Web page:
When people can’t drink coffee, they go to amazing lengths to find something &...
On Thursday July 3, the German Federal Cartel Office raided the offices of several German coffee roasters as part of a probe into suspicions of fixing the price of coffee. The raids were the culmination of a slow escalation of prices and suspicions that started as early as last September. The raids shouldn’t have been a surprise to the coffee roasters in general, considering that the Cartel Office hinted some time ago that they were looking into the circumstances of an earlier coffee price increase.
Coffee roasters involved in the probe include Alois Dallmayr, Tchibo and Melitta. Kraft Foods, whose holdings include the coffee brands Jacobs, Onko and Coffee Hage, was not affected by the probe. Dallmayr and Tchibo spokespeople both affirmed that they were cooperating with authorities to disprove any allegations of price fixing, while Melitta simply confirmed that their offices had been raided.
A spokeswoman for Dallmayr noted that German retail prices for coffee are at a very low level.
The Cartel Office earlier said it raided the offices of several German coffee makers throughout the country on suspicion of illegal price-fixing that started in 2004 or earlier.
This is the first time the the coffee industry is at the center of a Cartel Office probe in Germany.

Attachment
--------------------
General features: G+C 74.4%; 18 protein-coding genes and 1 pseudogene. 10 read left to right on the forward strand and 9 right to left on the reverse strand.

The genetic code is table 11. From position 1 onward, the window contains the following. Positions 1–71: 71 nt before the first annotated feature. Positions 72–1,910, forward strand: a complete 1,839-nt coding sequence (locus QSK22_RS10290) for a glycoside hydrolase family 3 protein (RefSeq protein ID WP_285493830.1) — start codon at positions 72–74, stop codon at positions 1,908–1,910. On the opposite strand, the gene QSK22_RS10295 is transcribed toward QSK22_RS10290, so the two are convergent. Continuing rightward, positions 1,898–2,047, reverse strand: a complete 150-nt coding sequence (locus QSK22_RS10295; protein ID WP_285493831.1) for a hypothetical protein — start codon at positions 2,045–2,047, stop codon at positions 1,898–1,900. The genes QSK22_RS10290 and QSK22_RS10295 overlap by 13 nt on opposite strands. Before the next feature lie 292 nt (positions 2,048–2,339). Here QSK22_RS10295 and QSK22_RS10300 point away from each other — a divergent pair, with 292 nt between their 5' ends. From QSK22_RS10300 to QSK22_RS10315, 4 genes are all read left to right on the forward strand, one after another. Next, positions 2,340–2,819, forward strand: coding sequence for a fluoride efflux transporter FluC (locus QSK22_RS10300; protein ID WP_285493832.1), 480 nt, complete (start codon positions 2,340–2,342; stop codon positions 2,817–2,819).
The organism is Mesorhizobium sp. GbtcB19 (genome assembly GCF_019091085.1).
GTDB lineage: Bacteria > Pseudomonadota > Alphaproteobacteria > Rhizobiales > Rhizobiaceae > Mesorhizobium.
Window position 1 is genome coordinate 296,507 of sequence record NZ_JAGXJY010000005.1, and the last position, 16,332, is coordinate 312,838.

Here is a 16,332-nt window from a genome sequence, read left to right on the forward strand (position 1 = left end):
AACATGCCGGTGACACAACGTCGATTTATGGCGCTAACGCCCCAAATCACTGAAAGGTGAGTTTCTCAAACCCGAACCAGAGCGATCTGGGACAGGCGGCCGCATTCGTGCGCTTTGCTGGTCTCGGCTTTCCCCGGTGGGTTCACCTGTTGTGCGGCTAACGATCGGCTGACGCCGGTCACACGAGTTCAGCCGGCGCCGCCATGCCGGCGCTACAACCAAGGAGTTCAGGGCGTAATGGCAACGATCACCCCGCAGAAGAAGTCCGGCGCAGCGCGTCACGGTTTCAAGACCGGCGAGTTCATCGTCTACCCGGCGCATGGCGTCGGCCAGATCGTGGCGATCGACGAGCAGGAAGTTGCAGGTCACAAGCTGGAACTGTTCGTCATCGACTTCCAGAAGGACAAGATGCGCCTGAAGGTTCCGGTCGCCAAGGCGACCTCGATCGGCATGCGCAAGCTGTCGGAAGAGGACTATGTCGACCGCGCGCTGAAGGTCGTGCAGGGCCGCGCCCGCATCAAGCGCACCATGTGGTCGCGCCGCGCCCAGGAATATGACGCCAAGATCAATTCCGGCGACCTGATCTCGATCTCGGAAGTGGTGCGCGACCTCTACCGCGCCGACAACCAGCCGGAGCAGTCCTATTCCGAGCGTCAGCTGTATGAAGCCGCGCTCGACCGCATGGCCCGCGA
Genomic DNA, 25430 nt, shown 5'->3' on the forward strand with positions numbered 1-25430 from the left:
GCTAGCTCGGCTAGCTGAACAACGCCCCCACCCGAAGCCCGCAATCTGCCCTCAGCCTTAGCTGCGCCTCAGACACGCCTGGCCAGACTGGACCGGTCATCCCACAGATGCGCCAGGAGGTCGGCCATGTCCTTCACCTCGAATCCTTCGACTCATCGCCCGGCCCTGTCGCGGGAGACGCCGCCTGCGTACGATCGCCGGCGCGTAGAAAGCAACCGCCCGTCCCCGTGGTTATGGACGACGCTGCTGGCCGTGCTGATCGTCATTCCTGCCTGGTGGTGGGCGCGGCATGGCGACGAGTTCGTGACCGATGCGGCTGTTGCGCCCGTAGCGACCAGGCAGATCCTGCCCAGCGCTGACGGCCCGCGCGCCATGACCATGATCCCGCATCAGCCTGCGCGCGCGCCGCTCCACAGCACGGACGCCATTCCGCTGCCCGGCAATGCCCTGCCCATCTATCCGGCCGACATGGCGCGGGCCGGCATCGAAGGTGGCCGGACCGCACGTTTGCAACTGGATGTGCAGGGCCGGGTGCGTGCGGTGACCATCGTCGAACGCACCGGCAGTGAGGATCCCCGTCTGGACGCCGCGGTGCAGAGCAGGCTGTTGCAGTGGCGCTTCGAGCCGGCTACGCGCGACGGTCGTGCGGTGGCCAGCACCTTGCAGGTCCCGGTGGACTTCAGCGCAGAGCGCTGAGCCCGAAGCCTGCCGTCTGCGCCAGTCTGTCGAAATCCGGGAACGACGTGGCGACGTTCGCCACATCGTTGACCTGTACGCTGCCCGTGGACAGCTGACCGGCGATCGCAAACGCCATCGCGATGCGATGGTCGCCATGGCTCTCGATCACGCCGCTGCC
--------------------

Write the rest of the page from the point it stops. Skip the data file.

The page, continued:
However, Munich-based coffee roaster Dallmayr said it had been visited by agency investigators.
“Yes, there has been a search of our offices as has taken place at all large roasters,” a Dallmayr spokeswoman said. “We are working fully and totally with the authorities to clear up the allegations.”
She added that German retail prices for coffee were at a very low level. This is especially true in a year that has seen the coffee roasters hit with rising costs thanks to the rising cost of energy and unusually high coffee prices in the futures and commodities markets. In fact, the industry had warned consumers to expect price rises after the London prices for robusta coffee made a dramatic leap earlier this year. Arabica coffee prices have remained relatively stable, but most supermarket brands rely on the generally lower priced robusta bean for the bulk of their blends.
Coffee is the single most popular beverage in Germany, with sales surpassing even water and beer. The average German drinks 146 liters of coffee annually, and those numbers have been increasing as the younger generation absorbs the Starbucks message that drinking coffee is trendy. The increased coffee sales, however, have not been enough to compensate for the increased production costs caused by the increase in energy and transportation costs, increases that have hit every segment of the food market.
The increases in price and commodity futures is so large, stated one coffee executive, that it’s not possible for roasters to compensation through cost savings in the longer term. With London robusta coffee futures at their highest level in over 12 years, and New York prices for Arabica futures around a 10 year high, the only solution to higher purchasing costs is to pass the costs on to the end consumer.
Prices were raised by German coffee roasters in late December 2007. At that time, the decision by several large roasters to raise prices almost simultaneously sparked investigation by German competition authorities. Another round of price increases in March sparked further concern, and the latest warnings that prices were set to rise again may have been the final trigger for the raids.
The coffee roasters can at least console themselves that they are in good company. Other industries that have been investigated recently by the German Cartel Office include the chocolate industry and the dairy industry. Mocha Choca-latte, anyone?